Helen Undy, Chief Executive, Money and Mental Health

What does the new government mean for financial inclusion?

5 July 2024

  • After weeks of campaigning, we now know the result of the 2024 UK general election, with the Labour Party forming the new government.
  • Here we assess what the new government could mean for financial inclusion – looking at what the Labour Party set out in its manifesto and what else it has said about reforming financial services.
  • With change on the horizon in lots of policy areas, we look at the opportunities for this new government to help break the link between money and mental health problems by boosting financial inclusion.

After what feels like months of build up, we’re finally on the other side of the election. For those whose work is shaped by policy it’s been a fairly quiet year by recent standards. A government in its final months doesn’t tend to push through ambitious policy reform, and the ‘wait and see what the election brings’ approach spread through Whitehall and into government arms-length bodies, regulators and beyond. I’m certainly ready to stop the waiting and get stuck in.

So while the new government shifts around the desks in Whitehall and puts new names on office doors, here’s my overview of what we’re expecting next, and what it means for financial inclusion – particularly for people with mental health problems.

What we know

The new government has been relatively quiet in terms of policy commitments throughout the campaign period. Since the election was theirs to lose, the Labour Party have been mostly focused on avoiding gaffes and not attracting too much criticism.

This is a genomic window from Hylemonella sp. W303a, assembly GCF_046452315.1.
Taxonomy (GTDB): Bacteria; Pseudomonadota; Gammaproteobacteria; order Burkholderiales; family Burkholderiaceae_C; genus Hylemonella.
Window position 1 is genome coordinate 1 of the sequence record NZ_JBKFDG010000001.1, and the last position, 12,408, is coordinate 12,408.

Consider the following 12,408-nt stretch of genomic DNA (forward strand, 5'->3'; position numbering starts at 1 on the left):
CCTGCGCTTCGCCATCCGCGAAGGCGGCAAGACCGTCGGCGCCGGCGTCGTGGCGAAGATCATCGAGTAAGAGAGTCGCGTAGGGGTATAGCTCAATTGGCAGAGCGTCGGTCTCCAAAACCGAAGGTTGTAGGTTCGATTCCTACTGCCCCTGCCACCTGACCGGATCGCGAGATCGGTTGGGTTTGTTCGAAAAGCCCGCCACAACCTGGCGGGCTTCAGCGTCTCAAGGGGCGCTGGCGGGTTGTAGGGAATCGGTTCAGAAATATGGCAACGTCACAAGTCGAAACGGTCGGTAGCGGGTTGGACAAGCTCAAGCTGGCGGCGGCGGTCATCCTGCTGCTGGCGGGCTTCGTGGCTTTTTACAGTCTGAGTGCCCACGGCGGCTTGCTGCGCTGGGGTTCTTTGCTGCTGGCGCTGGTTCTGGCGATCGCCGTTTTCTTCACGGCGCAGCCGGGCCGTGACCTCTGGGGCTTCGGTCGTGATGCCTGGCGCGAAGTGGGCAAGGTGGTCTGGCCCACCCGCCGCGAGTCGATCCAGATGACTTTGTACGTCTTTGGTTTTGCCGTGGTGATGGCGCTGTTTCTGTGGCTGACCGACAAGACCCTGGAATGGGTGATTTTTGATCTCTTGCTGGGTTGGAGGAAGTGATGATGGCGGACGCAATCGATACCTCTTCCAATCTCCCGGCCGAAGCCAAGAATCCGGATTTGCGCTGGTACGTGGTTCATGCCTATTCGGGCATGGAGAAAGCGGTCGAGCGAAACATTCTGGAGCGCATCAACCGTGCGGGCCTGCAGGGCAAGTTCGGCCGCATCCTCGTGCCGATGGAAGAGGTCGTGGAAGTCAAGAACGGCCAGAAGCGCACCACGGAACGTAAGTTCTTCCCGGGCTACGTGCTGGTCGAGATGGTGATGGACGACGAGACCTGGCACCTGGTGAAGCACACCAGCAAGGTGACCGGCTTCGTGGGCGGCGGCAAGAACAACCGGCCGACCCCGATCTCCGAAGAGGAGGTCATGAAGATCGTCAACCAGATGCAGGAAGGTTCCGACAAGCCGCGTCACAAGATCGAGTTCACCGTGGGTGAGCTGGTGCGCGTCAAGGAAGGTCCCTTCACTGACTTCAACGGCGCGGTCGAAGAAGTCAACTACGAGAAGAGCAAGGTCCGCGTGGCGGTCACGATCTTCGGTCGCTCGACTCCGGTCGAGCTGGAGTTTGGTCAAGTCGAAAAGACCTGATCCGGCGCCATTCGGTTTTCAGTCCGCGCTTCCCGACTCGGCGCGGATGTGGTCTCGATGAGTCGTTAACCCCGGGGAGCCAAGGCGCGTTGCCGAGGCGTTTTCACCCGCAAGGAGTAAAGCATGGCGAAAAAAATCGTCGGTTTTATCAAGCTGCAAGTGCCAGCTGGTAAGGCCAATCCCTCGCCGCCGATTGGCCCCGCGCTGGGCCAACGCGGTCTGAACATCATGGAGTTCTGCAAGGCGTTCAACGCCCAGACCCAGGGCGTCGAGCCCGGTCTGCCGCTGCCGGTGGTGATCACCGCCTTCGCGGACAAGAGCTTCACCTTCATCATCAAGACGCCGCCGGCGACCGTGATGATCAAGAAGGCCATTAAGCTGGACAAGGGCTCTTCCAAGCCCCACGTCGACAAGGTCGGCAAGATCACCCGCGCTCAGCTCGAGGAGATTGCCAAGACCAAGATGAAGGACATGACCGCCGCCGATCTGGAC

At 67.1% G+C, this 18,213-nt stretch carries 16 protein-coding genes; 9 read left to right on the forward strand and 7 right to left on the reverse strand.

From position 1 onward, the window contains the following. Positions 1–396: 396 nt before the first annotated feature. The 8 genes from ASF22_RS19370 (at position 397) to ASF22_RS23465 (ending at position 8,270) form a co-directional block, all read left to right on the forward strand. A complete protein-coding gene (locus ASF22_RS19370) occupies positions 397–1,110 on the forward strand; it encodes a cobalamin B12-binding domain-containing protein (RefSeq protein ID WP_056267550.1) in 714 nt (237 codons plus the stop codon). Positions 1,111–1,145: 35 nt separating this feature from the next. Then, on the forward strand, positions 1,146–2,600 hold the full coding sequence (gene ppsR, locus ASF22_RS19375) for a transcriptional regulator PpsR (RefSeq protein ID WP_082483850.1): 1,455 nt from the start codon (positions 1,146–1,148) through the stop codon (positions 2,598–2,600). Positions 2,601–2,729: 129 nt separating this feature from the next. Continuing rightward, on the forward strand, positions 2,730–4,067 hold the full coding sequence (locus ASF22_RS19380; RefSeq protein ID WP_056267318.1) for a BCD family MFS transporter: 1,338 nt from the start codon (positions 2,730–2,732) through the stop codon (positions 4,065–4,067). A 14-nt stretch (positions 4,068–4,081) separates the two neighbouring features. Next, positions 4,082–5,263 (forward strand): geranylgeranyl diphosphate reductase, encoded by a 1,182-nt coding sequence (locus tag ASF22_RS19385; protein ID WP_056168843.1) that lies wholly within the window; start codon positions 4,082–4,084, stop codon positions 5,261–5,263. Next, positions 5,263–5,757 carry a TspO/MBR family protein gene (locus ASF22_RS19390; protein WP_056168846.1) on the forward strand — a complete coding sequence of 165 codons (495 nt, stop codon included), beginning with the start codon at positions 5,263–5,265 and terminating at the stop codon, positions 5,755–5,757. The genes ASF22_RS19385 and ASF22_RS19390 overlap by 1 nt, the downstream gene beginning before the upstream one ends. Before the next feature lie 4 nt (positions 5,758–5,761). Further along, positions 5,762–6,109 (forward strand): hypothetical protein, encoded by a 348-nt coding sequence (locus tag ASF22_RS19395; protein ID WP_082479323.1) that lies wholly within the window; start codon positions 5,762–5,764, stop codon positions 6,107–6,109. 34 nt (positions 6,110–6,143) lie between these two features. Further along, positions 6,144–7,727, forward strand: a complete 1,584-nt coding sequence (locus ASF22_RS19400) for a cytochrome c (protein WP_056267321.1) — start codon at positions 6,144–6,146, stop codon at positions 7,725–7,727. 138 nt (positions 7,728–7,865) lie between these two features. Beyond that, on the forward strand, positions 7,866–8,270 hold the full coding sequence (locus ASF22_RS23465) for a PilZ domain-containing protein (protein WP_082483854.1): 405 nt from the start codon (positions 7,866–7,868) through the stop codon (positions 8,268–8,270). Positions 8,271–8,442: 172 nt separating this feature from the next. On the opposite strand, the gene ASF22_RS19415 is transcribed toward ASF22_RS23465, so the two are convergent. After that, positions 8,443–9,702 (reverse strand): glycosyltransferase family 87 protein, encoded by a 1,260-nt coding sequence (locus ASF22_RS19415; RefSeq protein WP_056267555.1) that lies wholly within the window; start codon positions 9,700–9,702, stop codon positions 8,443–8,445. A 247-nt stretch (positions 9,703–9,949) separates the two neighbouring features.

However, the combination of the manifesto and their ‘Plan for Financial Services’ actually gives a fair bit to go on – more than in most policy areas. My quick run down here is split into anticipated change in regulation, products and broader policy that affects our money.


In specific areas where it’s politically popular, Labour has focused on ‘tougher’ regulation – for example stronger fines for polluting water companies and higher standards for energy companies with automatic compensation for customers when things go wrong. But in financial services the focus has been less on tightening regulation, and more on balancing the need for consumer protection with competition. 

The party has said that they will ‘streamline the rulebook’ for financial services firms, looking at where the Consumer Duty may have created duplication of rules. However, they’ve made a point to say that ultimately this is for the FCA to decide, so whether anything will actually change there remains to be seen. It feels very much like a manifesto inclusion to ensure that the banks feel heard, rather than a concrete commitment to change specific regulation. 

Where we are likely to see more change is in the regulation of new and emerging technologies. Labour has committed to a new ‘Regulatory Innovation Office’, bringing together cross government functions to look at how to help regulators update regulation, speed up approval timelines and coordinate across regulatory boundaries. This is something we have been calling for, informed by our research into online harms which found that people with mental health problems in particular were experiencing harm as a result of issues like scams falling in the gaps between regulators.

And the commitment to press ahead with the regulation of Buy Now Pay Later (BNPL) credit hits home the need to speed up regulation of ‘new’ and emerging harm – BNPL is hardly innovative technology and in the years it’s taken to move it into a proper regulatory framework people with mental health problems in particular have faced disproportionate harm.